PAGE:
Now, the bad news: “Our levels are still far too high,” said Dr. Megan Ranney, an emergency physician at Lifespan Health System and associate professor at Brown University.
“We need those masks. We need those large social gatherings, honestly, shut down for the time being, until our country can come up with a comprehensive national strategy to get this virus under control.”
The relentless death toll is projected to reach 173,000 by August 22, according to a new composite forecast from by the US Centers for Disease Control and Prevention projects. That’s an average of almost 1,000 US deaths every day for the next 30 days.
Test positivity surges, but testing doesn’t
“There are two things that are going on,” said Dr. Ashish Jha, director of the Harvard Global Health Institute.
“One is the underlying level of infection is rising, which is obviously the thing we are most concerned about,” Jha said.
“But in about 18 to 20 states, the number of tests that are being done is actually falling. And it’s falling because our testing system is under such strain that we just can’t even deliver the tests today that we were doing two weeks ago in about 18 to 20 states. That’s very concerning because when cases are rising, and your number of tests are falling, that’s a recipe for disaster.”
The CDC says new deaths are likely to increase in Alabama, Kentucky, New Jersey, Tennessee and Washington. Some of these states previously reported progress in their Covid-19 numbers, but are facing trouble again.
In New Jersey, officials reported “an extraordinary milestone” Thursday — no new Covid-19 deaths in hospitals for at least 24 hours.
But Gov. Phil Murphy said the number of new Covid-19 cases jumped to an average of about 550 at the end of July — up from around 350 per day at the end of June.
“Everyone who walks around refusing to wear a mask or who hosts an indoor house party or who overstuffs a boat is directly contributing to these increases. This has to stop, and it has to stop now.”
More masks ‘would really save a lot of lives in this country’
Health officials say the best ways to curb this crisis are also some of the easiest: avoid gatherings, stay at least 6 feet away from others and wear a mask.
Yet many people continue to ignore those guidelines, including some young people who are carrying the virus without symptoms and are infecting others unknowingly.
Washington is one of at least 39 states that have some type of mask mandate in place. But even with the mandates, not nearly enough Americans needed to bend the curve for the infection rate are using face masks, one expert said Friday.
“We’re getting close to about 55% of Americans wearing a mask,” said Dr. Chris Murray, a researcher behind an influential coronavirus model from the University of Washington. “That’s good news, but of course it’s a long way to go before we get to the levels like Singapore has at 95%, which would really save a lot of lives in this country.”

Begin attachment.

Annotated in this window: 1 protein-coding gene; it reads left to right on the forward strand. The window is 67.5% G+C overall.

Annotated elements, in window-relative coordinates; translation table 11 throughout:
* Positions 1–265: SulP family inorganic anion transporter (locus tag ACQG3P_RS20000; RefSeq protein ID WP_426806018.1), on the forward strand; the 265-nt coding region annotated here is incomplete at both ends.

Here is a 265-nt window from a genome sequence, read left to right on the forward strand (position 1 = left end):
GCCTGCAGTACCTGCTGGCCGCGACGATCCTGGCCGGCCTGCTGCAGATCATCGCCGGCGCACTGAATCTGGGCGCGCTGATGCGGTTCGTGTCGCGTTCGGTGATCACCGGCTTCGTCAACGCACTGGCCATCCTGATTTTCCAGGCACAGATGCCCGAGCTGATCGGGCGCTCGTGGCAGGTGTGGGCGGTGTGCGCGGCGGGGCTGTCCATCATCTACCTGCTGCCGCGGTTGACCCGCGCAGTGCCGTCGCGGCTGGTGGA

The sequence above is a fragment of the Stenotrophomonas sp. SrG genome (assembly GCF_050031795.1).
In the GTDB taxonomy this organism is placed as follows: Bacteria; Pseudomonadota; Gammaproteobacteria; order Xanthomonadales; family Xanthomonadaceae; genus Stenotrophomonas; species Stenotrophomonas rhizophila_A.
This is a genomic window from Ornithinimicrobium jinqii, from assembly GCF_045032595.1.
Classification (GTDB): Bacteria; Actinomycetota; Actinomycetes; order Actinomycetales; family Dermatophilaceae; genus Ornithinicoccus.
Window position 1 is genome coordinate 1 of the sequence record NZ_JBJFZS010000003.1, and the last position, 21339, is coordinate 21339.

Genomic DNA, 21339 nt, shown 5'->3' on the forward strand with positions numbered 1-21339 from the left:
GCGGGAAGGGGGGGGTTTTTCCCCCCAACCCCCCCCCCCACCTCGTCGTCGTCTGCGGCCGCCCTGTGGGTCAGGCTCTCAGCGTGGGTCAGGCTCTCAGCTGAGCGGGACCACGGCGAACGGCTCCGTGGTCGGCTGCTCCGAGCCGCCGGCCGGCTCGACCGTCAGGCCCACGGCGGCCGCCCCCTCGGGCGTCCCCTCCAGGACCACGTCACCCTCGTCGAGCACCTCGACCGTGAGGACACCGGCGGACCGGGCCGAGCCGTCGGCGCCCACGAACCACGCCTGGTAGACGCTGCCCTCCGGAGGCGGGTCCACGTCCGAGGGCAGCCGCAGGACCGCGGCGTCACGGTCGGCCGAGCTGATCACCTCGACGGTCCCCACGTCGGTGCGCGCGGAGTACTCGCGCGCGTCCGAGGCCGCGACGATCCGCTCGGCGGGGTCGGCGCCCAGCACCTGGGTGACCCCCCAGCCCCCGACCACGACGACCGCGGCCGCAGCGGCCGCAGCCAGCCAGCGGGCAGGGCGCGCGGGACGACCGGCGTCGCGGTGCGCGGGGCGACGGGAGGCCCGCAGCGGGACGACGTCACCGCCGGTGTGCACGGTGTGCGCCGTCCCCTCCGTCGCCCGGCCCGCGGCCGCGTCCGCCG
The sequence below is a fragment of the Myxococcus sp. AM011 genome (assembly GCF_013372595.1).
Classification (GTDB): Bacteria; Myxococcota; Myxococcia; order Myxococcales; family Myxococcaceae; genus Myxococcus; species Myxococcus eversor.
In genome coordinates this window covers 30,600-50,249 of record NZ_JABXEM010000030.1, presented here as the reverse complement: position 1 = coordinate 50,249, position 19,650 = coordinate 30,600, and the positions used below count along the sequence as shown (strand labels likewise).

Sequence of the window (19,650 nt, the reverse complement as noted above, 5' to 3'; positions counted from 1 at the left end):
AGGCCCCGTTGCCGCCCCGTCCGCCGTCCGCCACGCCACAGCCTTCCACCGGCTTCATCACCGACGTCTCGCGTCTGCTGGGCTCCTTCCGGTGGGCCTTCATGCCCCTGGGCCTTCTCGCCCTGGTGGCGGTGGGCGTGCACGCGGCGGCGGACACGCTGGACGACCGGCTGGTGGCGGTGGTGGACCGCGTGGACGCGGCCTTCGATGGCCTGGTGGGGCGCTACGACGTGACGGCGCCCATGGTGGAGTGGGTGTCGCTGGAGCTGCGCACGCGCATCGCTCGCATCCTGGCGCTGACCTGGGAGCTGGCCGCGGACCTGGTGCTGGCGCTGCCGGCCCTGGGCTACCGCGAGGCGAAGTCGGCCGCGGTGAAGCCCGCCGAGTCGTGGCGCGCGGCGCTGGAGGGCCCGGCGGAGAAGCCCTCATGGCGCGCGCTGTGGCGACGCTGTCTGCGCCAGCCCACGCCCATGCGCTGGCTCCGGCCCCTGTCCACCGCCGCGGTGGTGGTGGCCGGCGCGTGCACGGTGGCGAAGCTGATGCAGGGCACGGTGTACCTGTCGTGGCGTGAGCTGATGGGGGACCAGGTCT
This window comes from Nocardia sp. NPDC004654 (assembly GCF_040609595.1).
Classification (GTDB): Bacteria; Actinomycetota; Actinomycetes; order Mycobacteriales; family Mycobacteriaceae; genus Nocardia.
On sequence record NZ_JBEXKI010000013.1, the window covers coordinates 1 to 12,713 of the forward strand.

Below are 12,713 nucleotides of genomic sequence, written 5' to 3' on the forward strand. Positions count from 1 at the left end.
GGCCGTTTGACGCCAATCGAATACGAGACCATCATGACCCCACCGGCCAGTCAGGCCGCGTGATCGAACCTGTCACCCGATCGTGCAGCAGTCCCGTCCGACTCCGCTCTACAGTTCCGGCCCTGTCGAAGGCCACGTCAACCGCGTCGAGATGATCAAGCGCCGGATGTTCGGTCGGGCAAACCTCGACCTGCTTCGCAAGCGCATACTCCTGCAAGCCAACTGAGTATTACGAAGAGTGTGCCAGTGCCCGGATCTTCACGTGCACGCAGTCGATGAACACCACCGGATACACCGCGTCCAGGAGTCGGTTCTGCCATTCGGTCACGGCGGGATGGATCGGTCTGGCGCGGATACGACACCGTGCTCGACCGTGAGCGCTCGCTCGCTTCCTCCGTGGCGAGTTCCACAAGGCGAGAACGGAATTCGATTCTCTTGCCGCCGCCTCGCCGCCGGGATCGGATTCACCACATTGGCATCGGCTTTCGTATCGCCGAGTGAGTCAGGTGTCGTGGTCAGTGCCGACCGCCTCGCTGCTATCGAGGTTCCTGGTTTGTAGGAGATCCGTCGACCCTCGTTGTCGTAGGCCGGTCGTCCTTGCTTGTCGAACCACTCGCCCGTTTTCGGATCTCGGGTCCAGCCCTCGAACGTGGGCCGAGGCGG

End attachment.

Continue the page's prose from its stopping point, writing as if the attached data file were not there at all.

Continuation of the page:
Researchers in Texas reported that just two weeks of social distancing policies cut the spread of the virus by about 65% globally, preventing more than 1.5 million new cases.
“We found that states observed significant reductions in transmission rates following the implementation of social distancing policies, compared to states without such policies,” Daniel McGrail, a postdoctoral fellow studying systems biology, said in a statement.
“In fact, two of the smallest reductions in spread were seen in states without social distancing policies.”
More screening could control college outbreaks
Frequent screening of college students for the virus might be required in order to control outbreaks, according to a modeling study published Friday in the journal JAMA Network Open.
Researchers found that screening college students every two days — even with a low-quality test catching 70% of cases — is a cost-effective option, estimated to keep infections at a more controllable number than weekly testing with a higher-quality option.
For younger students, districts across the country have taken different approaches — some opting to go fully virtual for the beginning of the year and others offering hybrid options.
Asked Sunday if schools in states with a 5% positivity rate should remain closed or have distance learning, Birx said, “If you have high case load and active community spread, just like we are asking people not to go to bars, not to have household parties, not to create large spreading events, we are asking people to distance learn at this moment so we can get this epidemic under control.”
Birx did, however, defer to CDC guidelines on school reopenings.
“It says younger children up to 5 years old have many, many more times virus in their nasopharynx than adults do, which would mean it would be a reasonable assumption that they would be able to transmit the virus,” said Dr. Anthony Fauci, director of the National Institute for Allergy and Infectious Diseases.
“So they’re not immune.”
CNN’s Ben Tinker, Jamiel Lynch, Hollie Silverman, Shelby Lin Erdman, Andrea Kane and Maggie Fox contributed to this report.